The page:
The Bainbridge Island Historical Museum honors and recognizes those individuals, businesses and organizations that have made significant and lasting contributions to the fulfillment of the Museum’s mission of “collecting, preserving and fostering knowledge of Bainbridge Island History.”
The program was initiated in 2017 and since that time awards have been bestowed on 19 individuals, businesses, or organizations. This year’s recipients are The Suquamish Tribe and the Bainbridge Island Japanese American Exclusion Memorial Association (BIJAEMA).
The Suquamish Tribe
The Bainbridge Island Historical Museum is within the ancestral territory of the Suquamish “People of Clear Salt Water.” Expert fishermen, canoe builders, and basket weavers, Suquamish people live in harmony with the lands and waterways along Washington’s Central Salish Sea, as they have for thousands of years.
The Suquamish Tribe has been a valuable partner with the Museum in pursuit of its mission to preserve and share the stories of Bainbridge Island. Such stories are the trademarks of History Heroes; they teach and inspire us – and have been passed along for thousands of years. They honor their ancestors, educate and empower the young, and contribute to the resurgence of the Suquamish culture.
The Suquamish Tribe played a critical role as a partner and contributor to the Our Community: Past to Present, the Museum’s primary exhibit in its iconic 1908 schoolhouse.
BIHM is thankful to the Suquamish Tribe for sharing the fruits of their stories and traditions with visitors and citizens of this community. These stories and traditions will continue to be passed along through the generations – teaching all of us many valuable lessons about the land, culture and traditions of the Suquamish Tribe.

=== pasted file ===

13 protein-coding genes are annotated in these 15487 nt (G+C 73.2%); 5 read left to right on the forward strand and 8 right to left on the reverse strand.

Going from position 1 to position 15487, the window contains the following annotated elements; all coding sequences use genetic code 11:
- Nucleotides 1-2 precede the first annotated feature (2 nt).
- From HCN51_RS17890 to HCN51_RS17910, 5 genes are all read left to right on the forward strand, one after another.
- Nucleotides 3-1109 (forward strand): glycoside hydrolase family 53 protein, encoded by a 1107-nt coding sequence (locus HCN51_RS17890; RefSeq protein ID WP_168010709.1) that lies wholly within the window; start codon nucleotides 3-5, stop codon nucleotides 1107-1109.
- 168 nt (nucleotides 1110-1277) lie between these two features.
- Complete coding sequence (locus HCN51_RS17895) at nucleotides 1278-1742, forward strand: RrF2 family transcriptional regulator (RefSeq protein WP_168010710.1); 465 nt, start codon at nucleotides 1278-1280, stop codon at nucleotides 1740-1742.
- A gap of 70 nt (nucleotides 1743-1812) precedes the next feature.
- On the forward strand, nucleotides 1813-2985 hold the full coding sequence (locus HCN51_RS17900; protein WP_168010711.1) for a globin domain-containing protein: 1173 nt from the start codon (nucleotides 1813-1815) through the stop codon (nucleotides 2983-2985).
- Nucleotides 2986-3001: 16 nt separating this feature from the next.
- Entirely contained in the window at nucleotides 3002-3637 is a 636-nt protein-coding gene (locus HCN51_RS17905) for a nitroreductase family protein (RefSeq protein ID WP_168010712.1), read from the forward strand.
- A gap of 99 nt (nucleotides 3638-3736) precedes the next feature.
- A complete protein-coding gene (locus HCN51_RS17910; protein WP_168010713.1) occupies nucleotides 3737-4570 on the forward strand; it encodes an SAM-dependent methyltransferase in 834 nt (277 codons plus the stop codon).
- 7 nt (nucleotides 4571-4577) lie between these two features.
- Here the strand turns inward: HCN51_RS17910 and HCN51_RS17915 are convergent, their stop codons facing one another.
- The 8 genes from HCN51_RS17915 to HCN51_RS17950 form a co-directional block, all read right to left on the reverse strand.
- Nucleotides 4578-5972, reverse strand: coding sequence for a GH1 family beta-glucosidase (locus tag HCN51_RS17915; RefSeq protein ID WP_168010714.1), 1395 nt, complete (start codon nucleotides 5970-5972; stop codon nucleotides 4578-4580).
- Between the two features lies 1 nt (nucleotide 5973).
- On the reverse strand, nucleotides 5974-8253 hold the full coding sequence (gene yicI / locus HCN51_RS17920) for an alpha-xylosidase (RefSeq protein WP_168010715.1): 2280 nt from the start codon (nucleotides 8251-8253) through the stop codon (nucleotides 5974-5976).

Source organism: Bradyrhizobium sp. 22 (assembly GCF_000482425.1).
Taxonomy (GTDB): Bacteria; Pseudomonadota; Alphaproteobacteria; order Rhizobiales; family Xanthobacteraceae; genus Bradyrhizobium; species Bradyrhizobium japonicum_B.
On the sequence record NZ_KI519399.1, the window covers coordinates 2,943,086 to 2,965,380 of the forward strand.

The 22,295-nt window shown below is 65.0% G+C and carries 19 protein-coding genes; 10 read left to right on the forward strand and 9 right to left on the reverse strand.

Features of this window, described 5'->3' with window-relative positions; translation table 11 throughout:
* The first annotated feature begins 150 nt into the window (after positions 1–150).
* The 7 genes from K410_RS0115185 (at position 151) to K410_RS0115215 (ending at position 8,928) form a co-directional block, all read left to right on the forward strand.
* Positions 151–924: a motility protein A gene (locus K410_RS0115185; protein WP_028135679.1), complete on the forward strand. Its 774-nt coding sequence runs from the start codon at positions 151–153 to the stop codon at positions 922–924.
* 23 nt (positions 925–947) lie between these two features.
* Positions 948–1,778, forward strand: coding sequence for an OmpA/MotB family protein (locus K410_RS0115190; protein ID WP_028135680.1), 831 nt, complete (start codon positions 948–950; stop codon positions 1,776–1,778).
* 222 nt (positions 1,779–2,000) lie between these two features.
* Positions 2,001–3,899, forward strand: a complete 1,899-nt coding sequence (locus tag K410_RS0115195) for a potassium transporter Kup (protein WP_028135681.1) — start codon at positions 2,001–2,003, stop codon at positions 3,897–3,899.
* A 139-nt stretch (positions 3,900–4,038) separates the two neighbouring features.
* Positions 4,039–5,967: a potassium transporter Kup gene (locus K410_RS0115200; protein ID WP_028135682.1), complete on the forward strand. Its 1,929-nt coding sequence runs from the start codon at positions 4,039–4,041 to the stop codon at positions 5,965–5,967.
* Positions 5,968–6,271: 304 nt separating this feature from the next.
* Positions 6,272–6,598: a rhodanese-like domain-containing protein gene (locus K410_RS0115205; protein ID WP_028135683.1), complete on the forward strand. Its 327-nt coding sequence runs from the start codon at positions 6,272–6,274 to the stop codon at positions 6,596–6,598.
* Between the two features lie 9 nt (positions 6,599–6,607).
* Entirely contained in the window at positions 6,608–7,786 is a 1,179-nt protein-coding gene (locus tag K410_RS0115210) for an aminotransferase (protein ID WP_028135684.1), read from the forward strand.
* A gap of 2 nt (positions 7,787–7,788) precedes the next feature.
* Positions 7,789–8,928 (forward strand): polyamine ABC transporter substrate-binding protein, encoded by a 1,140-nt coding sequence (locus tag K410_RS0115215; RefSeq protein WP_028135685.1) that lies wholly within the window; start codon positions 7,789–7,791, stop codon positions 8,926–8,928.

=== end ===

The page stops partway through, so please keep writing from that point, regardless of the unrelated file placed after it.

Bainbridge Island Japanese American Exclusion Memorial Association
The BI Japanese American Exclusion Memorial, created by the Bainbridge Island Japanese American Exclusion Memorial Association (BIJAEMA), is an outdoor exhibit commemorating the internment of 276 Japanese Americans from Bainbridge Island on March 30, 1942, to an uncertain location and an unknown future. This Memorial is a tribute to the resilience and courage of those who were exiled. But it also does something else: It celebrates our community – a community that defended its neighbors, supported them in exile, and welcomed them home.
Because of the way it educates us in such a powerful and elegant way, the Memorial has become a destination on the Island – attracting visitors from all over the world. It ensures that the exclusion story and its message are spread far and wide.
BIJAEMA is also recognized for efforts to document this story for future generations by collecting oral and written histories and producing documentary films on the subject.
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